They crossed back over the cliffs at last to the edge of the Bower, leaving the water behind, their racing shadows clearer on land. They had to fly higher now to be in safe skies, into where wisps of cloud sometimes separated them, sometimes obscured one from the other partly or completely for a space of seconds. The altitude was friendlier to Nyobe, the moisture of the clouds and the higher winds tossing Kes’s little ship around like a pebble on waves; she took the lead for a time when Kes was blown briefly off course, her heart thumping in her throat and lips peeling from her teeth in triumph. Kes paced her from behind for some time after, until at last Nyobe streaked ahead through the second checkpoint and never let up, coursing in a long curve out over the eastern beginnings of desert. This part went outside the edge of the Aviary, but level with its highest peaks, describing an arc past them at a safe distance. The spires of her home made a chest-flattening array outside the left side of her front window, jeweled stalagmites reaching in perfect parallels toward the sky.
Kes was catching up to her now, though, she saw soon enough: able to take the curve more tightly, hugging it without having to come lumbering about. Nyobe set her teeth and dared more throttle, pushing harder —
And heard a short, deep, hollow thump from off to the left and behind, at the same second the ship jumped sickeningly in the air and began to list.
At first she could do nothing but hiss through her teeth, her eyes going wide. Almost at once, though, she forced another breath down into her chest, hard and hurting in its compressed tightness; and shouted, “Hibsicus!”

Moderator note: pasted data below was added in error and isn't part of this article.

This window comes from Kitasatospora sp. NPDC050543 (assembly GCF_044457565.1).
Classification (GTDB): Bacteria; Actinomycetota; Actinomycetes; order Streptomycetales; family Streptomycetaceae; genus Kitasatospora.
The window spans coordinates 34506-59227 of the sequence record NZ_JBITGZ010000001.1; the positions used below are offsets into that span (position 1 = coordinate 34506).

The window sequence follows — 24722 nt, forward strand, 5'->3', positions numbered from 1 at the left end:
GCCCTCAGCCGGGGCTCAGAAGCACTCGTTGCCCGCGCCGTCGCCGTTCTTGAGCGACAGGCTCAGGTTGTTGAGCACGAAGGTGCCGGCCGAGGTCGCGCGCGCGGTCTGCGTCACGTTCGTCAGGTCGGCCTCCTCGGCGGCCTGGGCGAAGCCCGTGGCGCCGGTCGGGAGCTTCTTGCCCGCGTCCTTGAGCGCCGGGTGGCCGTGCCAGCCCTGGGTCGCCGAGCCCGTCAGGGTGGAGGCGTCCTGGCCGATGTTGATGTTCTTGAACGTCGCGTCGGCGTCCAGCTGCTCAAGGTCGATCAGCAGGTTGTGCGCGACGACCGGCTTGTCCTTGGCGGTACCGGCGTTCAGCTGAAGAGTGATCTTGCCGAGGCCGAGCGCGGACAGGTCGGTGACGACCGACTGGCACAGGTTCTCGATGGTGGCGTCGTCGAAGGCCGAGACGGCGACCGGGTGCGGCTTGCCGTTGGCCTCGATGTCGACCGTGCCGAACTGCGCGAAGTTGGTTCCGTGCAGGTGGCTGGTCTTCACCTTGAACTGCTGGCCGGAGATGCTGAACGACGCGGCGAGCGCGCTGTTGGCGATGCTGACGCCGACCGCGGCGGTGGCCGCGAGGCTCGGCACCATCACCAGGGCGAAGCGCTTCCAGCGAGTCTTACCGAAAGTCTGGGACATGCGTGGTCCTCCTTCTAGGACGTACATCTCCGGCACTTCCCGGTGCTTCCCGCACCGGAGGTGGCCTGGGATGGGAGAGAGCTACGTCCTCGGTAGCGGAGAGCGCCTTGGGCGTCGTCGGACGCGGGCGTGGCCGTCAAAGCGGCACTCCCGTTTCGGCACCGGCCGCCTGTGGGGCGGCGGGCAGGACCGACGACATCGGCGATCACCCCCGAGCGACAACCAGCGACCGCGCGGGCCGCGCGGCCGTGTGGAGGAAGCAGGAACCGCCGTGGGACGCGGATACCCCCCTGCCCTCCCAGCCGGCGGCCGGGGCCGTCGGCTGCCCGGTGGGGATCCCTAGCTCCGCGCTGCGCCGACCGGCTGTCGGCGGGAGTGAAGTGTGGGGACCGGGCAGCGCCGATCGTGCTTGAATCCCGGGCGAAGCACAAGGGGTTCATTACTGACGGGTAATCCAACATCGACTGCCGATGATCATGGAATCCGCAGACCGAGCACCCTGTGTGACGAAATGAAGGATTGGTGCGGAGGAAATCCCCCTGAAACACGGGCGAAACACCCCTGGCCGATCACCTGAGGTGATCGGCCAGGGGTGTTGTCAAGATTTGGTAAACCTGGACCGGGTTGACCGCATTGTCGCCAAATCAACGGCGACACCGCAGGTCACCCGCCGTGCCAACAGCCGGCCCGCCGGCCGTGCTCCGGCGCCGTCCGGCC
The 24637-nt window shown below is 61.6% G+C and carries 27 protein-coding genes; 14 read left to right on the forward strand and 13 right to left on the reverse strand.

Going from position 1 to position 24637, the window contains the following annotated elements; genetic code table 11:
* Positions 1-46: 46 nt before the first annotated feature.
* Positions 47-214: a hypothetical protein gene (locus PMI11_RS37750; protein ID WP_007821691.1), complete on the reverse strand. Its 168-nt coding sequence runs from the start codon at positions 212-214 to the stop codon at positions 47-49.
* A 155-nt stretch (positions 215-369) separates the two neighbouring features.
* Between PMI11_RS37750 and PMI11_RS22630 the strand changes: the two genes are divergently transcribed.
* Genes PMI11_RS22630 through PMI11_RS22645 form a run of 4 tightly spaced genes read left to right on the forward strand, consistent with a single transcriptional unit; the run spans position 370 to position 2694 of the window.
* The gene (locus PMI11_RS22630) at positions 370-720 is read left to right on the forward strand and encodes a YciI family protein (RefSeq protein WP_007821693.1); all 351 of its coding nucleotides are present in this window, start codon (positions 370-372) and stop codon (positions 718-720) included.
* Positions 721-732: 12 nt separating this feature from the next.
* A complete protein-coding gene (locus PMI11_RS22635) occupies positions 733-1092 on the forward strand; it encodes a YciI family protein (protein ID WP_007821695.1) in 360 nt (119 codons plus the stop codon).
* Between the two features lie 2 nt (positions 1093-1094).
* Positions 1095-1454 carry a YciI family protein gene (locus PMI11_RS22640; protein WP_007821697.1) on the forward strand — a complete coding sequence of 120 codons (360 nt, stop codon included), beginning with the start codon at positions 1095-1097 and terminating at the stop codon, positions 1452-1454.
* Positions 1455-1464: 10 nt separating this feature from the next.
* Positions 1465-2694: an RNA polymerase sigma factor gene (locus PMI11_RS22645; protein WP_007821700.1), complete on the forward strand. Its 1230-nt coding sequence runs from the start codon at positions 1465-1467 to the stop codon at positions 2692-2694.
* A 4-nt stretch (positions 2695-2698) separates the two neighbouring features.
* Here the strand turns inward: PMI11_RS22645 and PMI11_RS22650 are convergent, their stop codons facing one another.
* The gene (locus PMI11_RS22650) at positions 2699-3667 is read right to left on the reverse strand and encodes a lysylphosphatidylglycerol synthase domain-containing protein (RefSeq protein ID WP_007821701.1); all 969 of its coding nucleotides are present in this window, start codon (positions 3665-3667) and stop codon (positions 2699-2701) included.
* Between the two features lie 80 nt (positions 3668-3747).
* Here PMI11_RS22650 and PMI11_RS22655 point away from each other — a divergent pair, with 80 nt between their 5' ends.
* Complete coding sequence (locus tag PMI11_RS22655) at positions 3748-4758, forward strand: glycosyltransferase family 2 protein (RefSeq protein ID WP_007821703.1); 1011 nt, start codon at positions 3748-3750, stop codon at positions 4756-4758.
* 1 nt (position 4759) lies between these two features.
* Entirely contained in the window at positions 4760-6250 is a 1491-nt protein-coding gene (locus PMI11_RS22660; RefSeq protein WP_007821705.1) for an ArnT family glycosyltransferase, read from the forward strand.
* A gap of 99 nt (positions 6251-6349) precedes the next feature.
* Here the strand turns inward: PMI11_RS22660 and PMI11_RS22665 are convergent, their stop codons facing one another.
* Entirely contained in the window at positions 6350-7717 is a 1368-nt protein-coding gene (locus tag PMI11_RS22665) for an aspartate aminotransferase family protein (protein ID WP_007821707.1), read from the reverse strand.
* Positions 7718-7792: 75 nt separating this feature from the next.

A second later there were metal footsteps in the doorway to the control deck. “Madam?”
She didn’t even dare look back; she had the throttle and steering column in a death-grip that paled her knuckles, eyes fixed ahead. “Go ask Calendula what in the hell just happened. Port aft. Hurry.”
He took her at her word: gone the next second, with no pause to be polite. She hung on like grim death in his absence, but he came back faster than she expected — hard to say whether that was a good or a bad sign.
“The rear port engine is lost, madam,” Hibiscus said from behind when he’d arrived. Overlapped at the end by her cursing blisteringly. He waited for her to be done before going on, with typical good grace. “Calendula reports that a rod has explosively detached from the central shaft, and damaged its housing. Her propellor no longer functions.” He waited this time through her snarl, her yank of one hand back through her hair and dislodging her goggles, even as the other still pulled as hard as it could against the unstable new drag on her trajectory. “Shall we seek aid at the next checkpoint?”
“No.” Fast and hard, cutting off all protest even if he’d had any. “Fuck the engine. I’ve flown this old battleaxe through twenty-one Races and I’ll fly her to the end on five engines, or four, or two, or one, if I damn well have to. We’re not giving up now.”
No one could load a pause with weight like Hibiscus. “I must confess with apologies that I find this statement neither rational nor reassuring, madam.”
“I don’t give a damn if you do or not.” She took a long breath, flexing and rewrapping her hands on the controls. “Thank you for the message, Hibiscus. Now go sit down and hold on to something.”
“With pleasure and profound relief, madam.”
There was a slight new rocking in the ship’s balance, as though with a stirring of wind, and then a streak of silver flying by and into view ahead: Kes, passing her, and in a hurry. Her ship’s rudders swung with the turn as she took the lead — practically flashing her ass. Nyobe growled under her breath and started to lean on the throttle again, pushing it a little harder than she probably even should have, under the circumstances. And knew, stomach sinking, that it still wasn’t going to be enough. Not this early on, not down a sixth of her thrust and control.
“Don’t start popping the champagne yet, though, darling,” she muttered, alone in the deck, leaning with her whole body into the controls that kept trying to fight her and throw her off. “We still have a long way to go before we’re done. And a lot of high winds ahead.”